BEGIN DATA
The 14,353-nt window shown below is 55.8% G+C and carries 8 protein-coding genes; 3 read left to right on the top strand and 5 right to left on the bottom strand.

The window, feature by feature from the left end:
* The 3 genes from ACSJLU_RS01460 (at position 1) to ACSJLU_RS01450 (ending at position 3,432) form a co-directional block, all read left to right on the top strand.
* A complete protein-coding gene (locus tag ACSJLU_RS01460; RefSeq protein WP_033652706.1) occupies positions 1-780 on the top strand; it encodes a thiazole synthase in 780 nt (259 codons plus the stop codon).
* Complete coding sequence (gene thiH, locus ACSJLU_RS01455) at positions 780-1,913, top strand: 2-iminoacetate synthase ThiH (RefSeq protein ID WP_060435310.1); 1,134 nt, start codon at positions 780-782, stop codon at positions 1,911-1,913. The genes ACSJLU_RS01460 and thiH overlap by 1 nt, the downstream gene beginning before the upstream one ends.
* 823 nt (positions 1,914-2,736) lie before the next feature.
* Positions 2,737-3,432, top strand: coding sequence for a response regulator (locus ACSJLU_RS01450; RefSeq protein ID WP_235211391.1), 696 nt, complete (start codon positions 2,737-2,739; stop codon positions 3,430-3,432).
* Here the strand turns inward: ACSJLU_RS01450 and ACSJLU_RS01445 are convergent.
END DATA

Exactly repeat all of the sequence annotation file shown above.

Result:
The 14,353-nt window shown below is 55.8% G+C and carries 8 protein-coding genes; 3 read left to right on the top strand and 5 right to left on the bottom strand.

The window, feature by feature from the left end:
* The 3 genes from ACSJLU_RS01460 (at position 1) to ACSJLU_RS01450 (ending at position 3,432) form a co-directional block, all read left to right on the top strand.
* A complete protein-coding gene (locus tag ACSJLU_RS01460; RefSeq protein WP_033652706.1) occupies positions 1-780 on the top strand; it encodes a thiazole synthase in 780 nt (259 codons plus the stop codon).
* Complete coding sequence (gene thiH, locus ACSJLU_RS01455) at positions 780-1,913, top strand: 2-iminoacetate synthase ThiH (RefSeq protein ID WP_060435310.1); 1,134 nt, start codon at positions 780-782, stop codon at positions 1,911-1,913. The genes ACSJLU_RS01460 and thiH overlap by 1 nt, the downstream gene beginning before the upstream one ends.
* 823 nt (positions 1,914-2,736) lie before the next feature.
* Positions 2,737-3,432, top strand: coding sequence for a response regulator (locus ACSJLU_RS01450; RefSeq protein ID WP_235211391.1), 696 nt, complete (start codon positions 2,737-2,739; stop codon positions 3,430-3,432).
* Here the strand turns inward: ACSJLU_RS01450 and ACSJLU_RS01445 are convergent.